I travel about 40% of the year for work, so an incredible part of my job is visiting each wonderful place, getting to learn from the people, and experiencing the rich culture, environment, and history. When I’m in the field you can find me flying a drone collecting aerial footage, interviewing local partners, planning and running events, or diving to get underwater photos and videos. When I’m in the office, I could be writing a press release, editing a video, designing a poster, or writing a media strategy. My next trip will be a scientific expedition to the Maldives, where we will scuba dive to assess the health of coral reefs and fish in the area. I’ll be filming underwater to put together a video that will be used to explain the underwater world in this area and the importance of protecting it.
My job never fails to challenge me and bring me new and exciting experiences. In the past three years I’ve done hurricane relief when Category 5 Hurricane Irma that hit the island of Barbuda, went SCUBA diving at some of the most remote islands on the planet to study coral reefs, gone fishing with local families in the South Pacific, and photographed flamingoes in the Caribbean, and a few months ago I even got to photograph environmental hero and leader, Greta Thunberg, and so much more. It has been eye-opening to interact with so many diverse cultures and really helped me realize that we are all human and dealing with the same trials and tribulations no matter where we’re from.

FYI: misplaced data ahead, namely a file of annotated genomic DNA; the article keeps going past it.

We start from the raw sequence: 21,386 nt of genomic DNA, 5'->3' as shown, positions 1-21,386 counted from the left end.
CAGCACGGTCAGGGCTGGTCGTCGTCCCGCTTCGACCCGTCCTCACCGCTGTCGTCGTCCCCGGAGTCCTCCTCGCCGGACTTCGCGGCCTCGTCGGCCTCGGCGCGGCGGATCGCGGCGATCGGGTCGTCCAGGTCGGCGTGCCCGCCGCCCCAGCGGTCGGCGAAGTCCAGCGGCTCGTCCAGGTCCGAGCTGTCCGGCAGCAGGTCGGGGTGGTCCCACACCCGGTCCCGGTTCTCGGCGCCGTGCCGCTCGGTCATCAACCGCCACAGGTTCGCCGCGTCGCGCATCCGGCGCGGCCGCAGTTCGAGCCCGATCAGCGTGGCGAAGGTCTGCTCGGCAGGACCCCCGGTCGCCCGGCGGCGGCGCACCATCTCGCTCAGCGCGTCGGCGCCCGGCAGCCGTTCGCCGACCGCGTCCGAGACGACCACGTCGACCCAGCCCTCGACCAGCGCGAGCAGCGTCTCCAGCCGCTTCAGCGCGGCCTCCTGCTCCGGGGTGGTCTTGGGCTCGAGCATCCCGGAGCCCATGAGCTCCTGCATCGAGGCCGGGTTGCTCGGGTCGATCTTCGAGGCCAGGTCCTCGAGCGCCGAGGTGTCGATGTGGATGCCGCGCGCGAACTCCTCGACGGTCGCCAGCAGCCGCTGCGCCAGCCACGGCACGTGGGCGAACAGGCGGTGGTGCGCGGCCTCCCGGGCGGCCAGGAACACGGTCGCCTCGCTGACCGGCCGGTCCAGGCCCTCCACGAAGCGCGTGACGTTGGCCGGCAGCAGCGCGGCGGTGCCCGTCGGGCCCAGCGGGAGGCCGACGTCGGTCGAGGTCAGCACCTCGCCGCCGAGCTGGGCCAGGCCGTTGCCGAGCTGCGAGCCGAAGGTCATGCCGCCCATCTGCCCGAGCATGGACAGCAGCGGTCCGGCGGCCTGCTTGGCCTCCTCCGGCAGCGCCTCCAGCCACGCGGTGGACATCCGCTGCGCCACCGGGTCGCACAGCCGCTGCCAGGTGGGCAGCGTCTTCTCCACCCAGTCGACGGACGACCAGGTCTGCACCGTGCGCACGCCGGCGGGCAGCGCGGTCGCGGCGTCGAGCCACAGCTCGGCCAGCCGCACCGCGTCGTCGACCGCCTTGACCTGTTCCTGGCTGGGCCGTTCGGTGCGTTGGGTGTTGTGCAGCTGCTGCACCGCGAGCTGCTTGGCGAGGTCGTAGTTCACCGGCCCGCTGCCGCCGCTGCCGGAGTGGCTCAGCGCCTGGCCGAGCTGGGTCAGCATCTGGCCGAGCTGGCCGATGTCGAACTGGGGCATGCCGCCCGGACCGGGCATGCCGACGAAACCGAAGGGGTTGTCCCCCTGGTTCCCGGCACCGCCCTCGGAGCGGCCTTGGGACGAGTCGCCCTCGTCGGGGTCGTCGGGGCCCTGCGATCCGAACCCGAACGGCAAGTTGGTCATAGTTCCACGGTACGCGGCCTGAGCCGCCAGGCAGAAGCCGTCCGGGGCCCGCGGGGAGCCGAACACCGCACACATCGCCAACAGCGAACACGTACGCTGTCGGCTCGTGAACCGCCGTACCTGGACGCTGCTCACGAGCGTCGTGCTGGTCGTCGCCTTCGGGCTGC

Over the past year with my job at the Waitt Institute, I’ve worked to launch the Blue Prosperity Coalition, a global network of experts working to protect 30% of the ocean while benefiting the economy and environment at the same time. Members of the coalition include leaders in the ocean conservation space including National Geographic Pristine Seas, Ocean Unite, Scripps Institution of Oceanography, UCLA and many more.
The global movement to protect 30% of the world’s oceans will not only protect important environments like coral reefs and mangroves but also help to mitigate the effects of climate change, as healthy ecosystems are carbon sinks and help protect coastlines from large storms like hurricanes. It feels like an important time in history when we have a small window to make some big changes to protect our environment before it’s too late, and I feel honored to be working with so many talented people and organizations.